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Tuesday, July 16, 2024

Hey!! I Shall See You Every Morning!

LifestyleHey!! I Shall See You Every Morning!

The brain is the most fascinating, complex, and life-changing part of our body, so close, so strategic, it transforms everything we do.

Hey!! I shall see you every morning.
Thank you for being there
So close so strategic
You will see me every morning
As birds chirp and dogs stroll
I hit you with life and vigour
And the old patterns go quiver

Whether early or late, in the rain, scorching sun, or pleasant as spring, you shall see me every morning at all times. Two rounds, five kilometres, and I have my CAFFEINE for the day. While I have reached this stage, I struggled every day to rise early and going for that walk. It has been like a war that I fought between my mind and body. My mind would urge to make me run to lose that extra weight and be healthy and my body would want to sleep a little more and avoid all kinds of discomfort caused to it.

One day when I literally dragged myself to the road, it was drizzling. My mind chatted with me, ‘Hey it’s drizzling, why run?’ Let’s go home and rest, it is beautiful weather, let us enjoy it.’ Immediately, I was alert and thought hard, “Is it my wisdom or my mind is trying to trick me to keep my body in comfort?” I determined that I will run even if it rains. There is an oval-shaped road that passes by my society measuring around 5 kilometres. While I was walking on it, my mind kept telling me, let us just do half a round, let us not do the second one, it is enough let us go back. I ignored all this chatter of my mind until it calmed down. That was the first day when I realized that it is my mind could be my best friend or worst enemy on earth. I felt that confidence after decades that I can rule my mind.

Before I actually starting this routine, I searched so many articles, watched so many fitness freaks explaining their ways of working on themselves including the exercises as well as eating habits. I tried that as well but all was futile as nothing could keep it going. Finally, the day I started and continued for days at a stretch, I realized that I can do it only if I really want and work hard for it.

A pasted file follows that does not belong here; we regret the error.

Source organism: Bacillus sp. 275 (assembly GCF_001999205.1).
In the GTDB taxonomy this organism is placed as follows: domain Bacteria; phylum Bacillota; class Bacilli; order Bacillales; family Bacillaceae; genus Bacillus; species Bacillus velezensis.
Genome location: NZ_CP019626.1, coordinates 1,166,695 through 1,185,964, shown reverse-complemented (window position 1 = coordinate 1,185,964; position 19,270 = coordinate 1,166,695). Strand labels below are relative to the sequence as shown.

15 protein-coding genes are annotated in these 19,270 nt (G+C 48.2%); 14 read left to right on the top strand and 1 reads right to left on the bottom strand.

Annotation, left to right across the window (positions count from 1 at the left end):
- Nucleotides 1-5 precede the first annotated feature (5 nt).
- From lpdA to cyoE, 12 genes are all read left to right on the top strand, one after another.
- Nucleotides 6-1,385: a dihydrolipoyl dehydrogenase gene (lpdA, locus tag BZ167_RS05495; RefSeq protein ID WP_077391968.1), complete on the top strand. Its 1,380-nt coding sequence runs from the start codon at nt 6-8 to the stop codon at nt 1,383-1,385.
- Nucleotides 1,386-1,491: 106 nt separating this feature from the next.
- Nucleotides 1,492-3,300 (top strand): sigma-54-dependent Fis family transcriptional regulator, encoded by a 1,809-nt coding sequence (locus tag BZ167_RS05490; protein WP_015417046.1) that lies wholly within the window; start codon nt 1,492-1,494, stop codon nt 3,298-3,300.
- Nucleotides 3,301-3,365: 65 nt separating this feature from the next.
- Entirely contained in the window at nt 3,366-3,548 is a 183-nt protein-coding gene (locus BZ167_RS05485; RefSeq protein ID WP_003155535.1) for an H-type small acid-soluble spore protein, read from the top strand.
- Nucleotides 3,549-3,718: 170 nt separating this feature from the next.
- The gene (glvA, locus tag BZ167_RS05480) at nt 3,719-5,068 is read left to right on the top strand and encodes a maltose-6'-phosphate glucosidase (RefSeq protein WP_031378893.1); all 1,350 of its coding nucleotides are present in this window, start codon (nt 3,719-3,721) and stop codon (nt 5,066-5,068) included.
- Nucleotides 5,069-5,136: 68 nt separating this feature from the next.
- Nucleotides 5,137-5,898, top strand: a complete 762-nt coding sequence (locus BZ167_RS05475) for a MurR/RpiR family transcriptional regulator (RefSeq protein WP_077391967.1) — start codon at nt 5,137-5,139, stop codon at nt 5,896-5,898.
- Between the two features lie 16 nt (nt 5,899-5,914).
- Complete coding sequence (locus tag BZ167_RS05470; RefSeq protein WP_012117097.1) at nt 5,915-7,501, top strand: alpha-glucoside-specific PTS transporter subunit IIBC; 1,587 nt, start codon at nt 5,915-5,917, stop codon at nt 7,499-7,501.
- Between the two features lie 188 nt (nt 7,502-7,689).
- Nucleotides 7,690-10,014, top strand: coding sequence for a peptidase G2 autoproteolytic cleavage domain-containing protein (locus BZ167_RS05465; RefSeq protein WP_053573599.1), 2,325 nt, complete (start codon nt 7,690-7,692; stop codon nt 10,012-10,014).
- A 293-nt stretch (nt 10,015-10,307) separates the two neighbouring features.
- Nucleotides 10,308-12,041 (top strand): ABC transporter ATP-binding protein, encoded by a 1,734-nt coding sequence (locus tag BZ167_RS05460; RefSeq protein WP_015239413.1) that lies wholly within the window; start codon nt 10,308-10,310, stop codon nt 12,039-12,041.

I also came across various theories about the mind and how it works. One is the popular iceberg theory by famous Psychologist Sigmund Freud where he describes three levels of consciousness. This theory is widely applicable to various spheres of life. The icebergs are submerged in the sea. Only a small part of about 5 percent of its total size is visible which signifies our conscious mind.

This is followed by another part that is not so deep in water and can be translucently seen indicates the Preconscious mind. This part of the mind stores memories that can potentially be brought into the conscious mind. Further comes the largest part of the iceberg which is completely under the sea and is not visible. This part signifies the unconscious mind which is a reservoir of feelings, thoughts, urges, and memories and outside our conscious awareness.

These parts of our mind have evolved for millions of years and the unconscious is the oldest of the three and is the largest as well. It has a tendency to keep the individual safe and in comfort to survive and be happy in the worst of situations in life. This unconscious mind has the catch. It works as it worked in ancient times, so our conscious effort to change our habit or acquire some new habit, our efforts has to be stronger and more rigid than this anciently acquired trait by our largest part of the mind.

We also need to be conscious of our thoughts to rule our mind and getting ruled by it. According to APS Fellow Russell A. Poldrack of Stanford University, “Changing behavior in lasting ways is really difficult.” He says that individuals tend to revert to their first learned behaviour during stress or when there is difficulty in the sustenance of attention towards newly adopted behaviours. Therefore, it involves the alteration of the default mode of an individual which can happen only through rigid training of the mind.

As rigid training is crucial for learning a change, so is rewarding oneself for the good work done. Rewarding keeps the tough work going. Understanding your need for rest is also important in order to give it ample rest without being tricked by one’s mind. It seems chucklesome but the mind plays in a vicious circle and our push and desire for the change must be stronger than our mind to overcome the hindrances that it creates.

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